- Variations for orchestra, Op. 44
- Symphony No. 2, Op. 27
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Lajtha: Symphony No. 2; Variations, Op. 44 based on 0 ratings. 1 reviews.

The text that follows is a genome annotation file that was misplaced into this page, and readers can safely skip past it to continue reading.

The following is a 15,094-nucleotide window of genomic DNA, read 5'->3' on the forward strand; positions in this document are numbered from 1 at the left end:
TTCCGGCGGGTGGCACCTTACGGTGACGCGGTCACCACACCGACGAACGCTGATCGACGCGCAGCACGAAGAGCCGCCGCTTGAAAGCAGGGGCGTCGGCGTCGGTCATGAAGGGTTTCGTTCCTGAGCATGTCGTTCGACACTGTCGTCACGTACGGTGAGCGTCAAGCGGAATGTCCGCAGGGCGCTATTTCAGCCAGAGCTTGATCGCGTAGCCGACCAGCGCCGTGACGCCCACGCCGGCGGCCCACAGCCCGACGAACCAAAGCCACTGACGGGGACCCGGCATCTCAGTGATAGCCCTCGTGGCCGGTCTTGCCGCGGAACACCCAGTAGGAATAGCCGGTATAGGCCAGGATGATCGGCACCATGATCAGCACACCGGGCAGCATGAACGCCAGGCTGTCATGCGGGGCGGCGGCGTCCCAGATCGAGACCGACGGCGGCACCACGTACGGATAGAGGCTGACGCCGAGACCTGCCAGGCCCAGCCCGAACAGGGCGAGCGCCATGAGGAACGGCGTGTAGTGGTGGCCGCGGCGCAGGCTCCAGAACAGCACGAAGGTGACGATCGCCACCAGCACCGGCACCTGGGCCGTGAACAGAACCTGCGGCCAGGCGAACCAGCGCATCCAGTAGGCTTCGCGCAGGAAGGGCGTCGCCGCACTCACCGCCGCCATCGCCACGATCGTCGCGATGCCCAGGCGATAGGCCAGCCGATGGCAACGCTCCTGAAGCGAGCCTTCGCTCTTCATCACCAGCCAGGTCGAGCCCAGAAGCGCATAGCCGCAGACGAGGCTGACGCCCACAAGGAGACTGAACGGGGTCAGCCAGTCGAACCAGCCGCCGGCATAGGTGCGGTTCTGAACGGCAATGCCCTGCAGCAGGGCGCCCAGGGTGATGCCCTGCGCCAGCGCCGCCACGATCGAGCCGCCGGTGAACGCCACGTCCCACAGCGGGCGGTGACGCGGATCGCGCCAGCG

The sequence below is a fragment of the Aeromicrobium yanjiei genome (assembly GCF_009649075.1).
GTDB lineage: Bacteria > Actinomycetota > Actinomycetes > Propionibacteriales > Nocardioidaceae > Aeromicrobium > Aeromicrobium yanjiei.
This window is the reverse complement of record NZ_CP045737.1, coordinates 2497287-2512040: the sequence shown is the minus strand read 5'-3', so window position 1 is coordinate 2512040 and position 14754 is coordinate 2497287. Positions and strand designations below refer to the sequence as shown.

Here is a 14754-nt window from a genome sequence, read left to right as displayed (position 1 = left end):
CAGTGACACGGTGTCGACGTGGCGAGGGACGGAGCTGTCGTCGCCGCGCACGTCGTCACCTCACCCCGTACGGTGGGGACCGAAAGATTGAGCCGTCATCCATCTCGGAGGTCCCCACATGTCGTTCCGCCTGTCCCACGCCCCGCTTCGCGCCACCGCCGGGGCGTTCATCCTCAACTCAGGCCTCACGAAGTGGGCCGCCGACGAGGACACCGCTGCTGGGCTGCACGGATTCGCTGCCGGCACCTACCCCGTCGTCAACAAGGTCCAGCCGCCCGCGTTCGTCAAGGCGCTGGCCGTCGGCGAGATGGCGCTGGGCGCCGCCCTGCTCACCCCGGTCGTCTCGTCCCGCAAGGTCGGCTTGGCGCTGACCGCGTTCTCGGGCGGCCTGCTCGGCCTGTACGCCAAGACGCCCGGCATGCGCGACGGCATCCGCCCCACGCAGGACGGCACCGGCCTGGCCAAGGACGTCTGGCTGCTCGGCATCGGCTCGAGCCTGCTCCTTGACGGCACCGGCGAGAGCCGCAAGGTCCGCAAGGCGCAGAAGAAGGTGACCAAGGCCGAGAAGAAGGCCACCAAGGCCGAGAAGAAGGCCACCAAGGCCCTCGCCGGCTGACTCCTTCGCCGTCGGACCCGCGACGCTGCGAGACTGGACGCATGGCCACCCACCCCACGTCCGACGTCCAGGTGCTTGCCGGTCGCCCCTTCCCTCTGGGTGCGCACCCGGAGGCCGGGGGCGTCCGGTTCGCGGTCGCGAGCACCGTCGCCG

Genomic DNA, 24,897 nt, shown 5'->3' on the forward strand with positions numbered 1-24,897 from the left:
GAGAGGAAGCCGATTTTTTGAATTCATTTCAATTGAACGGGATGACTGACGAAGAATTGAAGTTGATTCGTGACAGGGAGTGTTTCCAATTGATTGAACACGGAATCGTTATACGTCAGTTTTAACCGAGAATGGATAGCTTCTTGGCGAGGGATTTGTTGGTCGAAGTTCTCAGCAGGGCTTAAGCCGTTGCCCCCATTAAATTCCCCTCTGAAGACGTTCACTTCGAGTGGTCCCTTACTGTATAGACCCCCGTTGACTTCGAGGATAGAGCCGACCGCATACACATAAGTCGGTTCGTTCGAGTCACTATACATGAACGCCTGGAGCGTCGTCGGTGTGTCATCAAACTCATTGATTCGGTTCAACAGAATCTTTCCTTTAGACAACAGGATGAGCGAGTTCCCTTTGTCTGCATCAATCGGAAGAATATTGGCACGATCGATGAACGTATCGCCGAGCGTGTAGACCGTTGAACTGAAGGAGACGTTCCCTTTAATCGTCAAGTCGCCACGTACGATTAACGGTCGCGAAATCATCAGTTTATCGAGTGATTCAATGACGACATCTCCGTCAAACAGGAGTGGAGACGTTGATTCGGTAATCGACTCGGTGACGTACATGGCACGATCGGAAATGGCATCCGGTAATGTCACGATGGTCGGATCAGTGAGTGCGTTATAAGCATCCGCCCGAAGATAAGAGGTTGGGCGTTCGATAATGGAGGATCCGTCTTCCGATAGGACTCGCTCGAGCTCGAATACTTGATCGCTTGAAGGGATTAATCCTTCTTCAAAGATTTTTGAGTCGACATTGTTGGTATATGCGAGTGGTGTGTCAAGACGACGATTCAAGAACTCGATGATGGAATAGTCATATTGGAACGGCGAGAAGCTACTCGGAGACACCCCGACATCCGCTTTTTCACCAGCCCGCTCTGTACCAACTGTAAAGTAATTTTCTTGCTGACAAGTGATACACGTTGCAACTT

László Lajtha may be the most important Hungarian composer you've never heard of. His fame was on par with his colleagues Béla Bartók and Zoltán Kodály. After WWII, he was appointed Director of Music for Hungarian Radio, director of the Museum of Ethnography and director of the Budapest National Conservatory. In the early 1950s, he ran afoul of Hungary's communist regime and virtually ceased to exist. Fortunately, his music did not. Naxos continues their survey of Lajtha's symphonic output, helping to restore his reputation. Volume 2 features Lajtha's second symphony and Variations for Orchestra. Symphony No. 2 was completed in 1938 but remained unpublished and unperformed until its premier in 1988 --25 years after the composer's death. The symphony is neo-classical in style, though somewhat brooding (perhaps reacting to the gathering clouds of war). Lajtha's use of the piano in this three-movement work reminded me a little of Martinu's orchestral writing (though not as percussive). Instead, Lajtha uses harmonic motion that creates a sense of urgency and unrest. It's a powerful work, for sure. The Variations for Orchestra came about from a recommendation. When invited to compose background music for a documentary about Hungary, Béla Bartók suggested Lajtha would be a better choice. The eleven symphonic variations show great imagination. Lajtha's original theme seems to have been influenced by both early Prokofiev and Hungarian folksong. Nicolás Pasquet leads the Pécs Symphony Orchestra in these expressive performances. Having a Hungarian orchestra perform these works adds a little something, I think, to the music that brings their ethnic origins a little closer to the surface. I'm looking forward to volume 3.